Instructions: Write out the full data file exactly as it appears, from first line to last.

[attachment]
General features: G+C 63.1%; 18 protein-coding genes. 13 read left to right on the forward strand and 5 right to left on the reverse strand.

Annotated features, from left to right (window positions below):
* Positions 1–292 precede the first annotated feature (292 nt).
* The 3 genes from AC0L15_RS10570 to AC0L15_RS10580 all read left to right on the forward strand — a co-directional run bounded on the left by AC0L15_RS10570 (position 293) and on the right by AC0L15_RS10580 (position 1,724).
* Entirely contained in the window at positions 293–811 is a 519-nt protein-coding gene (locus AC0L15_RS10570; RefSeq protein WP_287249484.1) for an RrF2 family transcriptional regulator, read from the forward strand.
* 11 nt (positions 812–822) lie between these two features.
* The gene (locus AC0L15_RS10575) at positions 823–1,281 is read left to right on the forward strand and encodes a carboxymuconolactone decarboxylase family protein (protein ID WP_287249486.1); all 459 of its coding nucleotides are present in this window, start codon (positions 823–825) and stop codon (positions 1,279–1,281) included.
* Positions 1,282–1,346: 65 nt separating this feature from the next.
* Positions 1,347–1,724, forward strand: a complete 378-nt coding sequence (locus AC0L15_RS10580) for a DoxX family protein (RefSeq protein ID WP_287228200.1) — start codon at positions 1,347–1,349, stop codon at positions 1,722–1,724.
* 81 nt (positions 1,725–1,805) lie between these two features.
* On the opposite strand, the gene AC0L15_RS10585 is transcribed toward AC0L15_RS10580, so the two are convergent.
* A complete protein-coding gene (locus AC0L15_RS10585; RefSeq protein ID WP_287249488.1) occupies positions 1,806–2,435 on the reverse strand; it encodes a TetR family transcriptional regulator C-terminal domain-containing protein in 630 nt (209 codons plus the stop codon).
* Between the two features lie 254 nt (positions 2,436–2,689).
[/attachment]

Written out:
General features: G+C 63.1%; 18 protein-coding genes. 13 read left to right on the forward strand and 5 right to left on the reverse strand.

Annotated features, from left to right (window positions below):
* Positions 1–292 precede the first annotated feature (292 nt).
* The 3 genes from AC0L15_RS10570 to AC0L15_RS10580 all read left to right on the forward strand — a co-directional run bounded on the left by AC0L15_RS10570 (position 293) and on the right by AC0L15_RS10580 (position 1,724).
* Entirely contained in the window at positions 293–811 is a 519-nt protein-coding gene (locus AC0L15_RS10570; RefSeq protein WP_287249484.1) for an RrF2 family transcriptional regulator, read from the forward strand.
* 11 nt (positions 812–822) lie between these two features.
* The gene (locus AC0L15_RS10575) at positions 823–1,281 is read left to right on the forward strand and encodes a carboxymuconolactone decarboxylase family protein (protein ID WP_287249486.1); all 459 of its coding nucleotides are present in this window, start codon (positions 823–825) and stop codon (positions 1,279–1,281) included.
* Positions 1,282–1,346: 65 nt separating this feature from the next.
* Positions 1,347–1,724, forward strand: a complete 378-nt coding sequence (locus AC0L15_RS10580) for a DoxX family protein (RefSeq protein ID WP_287228200.1) — start codon at positions 1,347–1,349, stop codon at positions 1,722–1,724.
* 81 nt (positions 1,725–1,805) lie between these two features.
* On the opposite strand, the gene AC0L15_RS10585 is transcribed toward AC0L15_RS10580, so the two are convergent.
* A complete protein-coding gene (locus AC0L15_RS10585; RefSeq protein ID WP_287249488.1) occupies positions 1,806–2,435 on the reverse strand; it encodes a TetR family transcriptional regulator C-terminal domain-containing protein in 630 nt (209 codons plus the stop codon).
* Between the two features lie 254 nt (positions 2,436–2,689).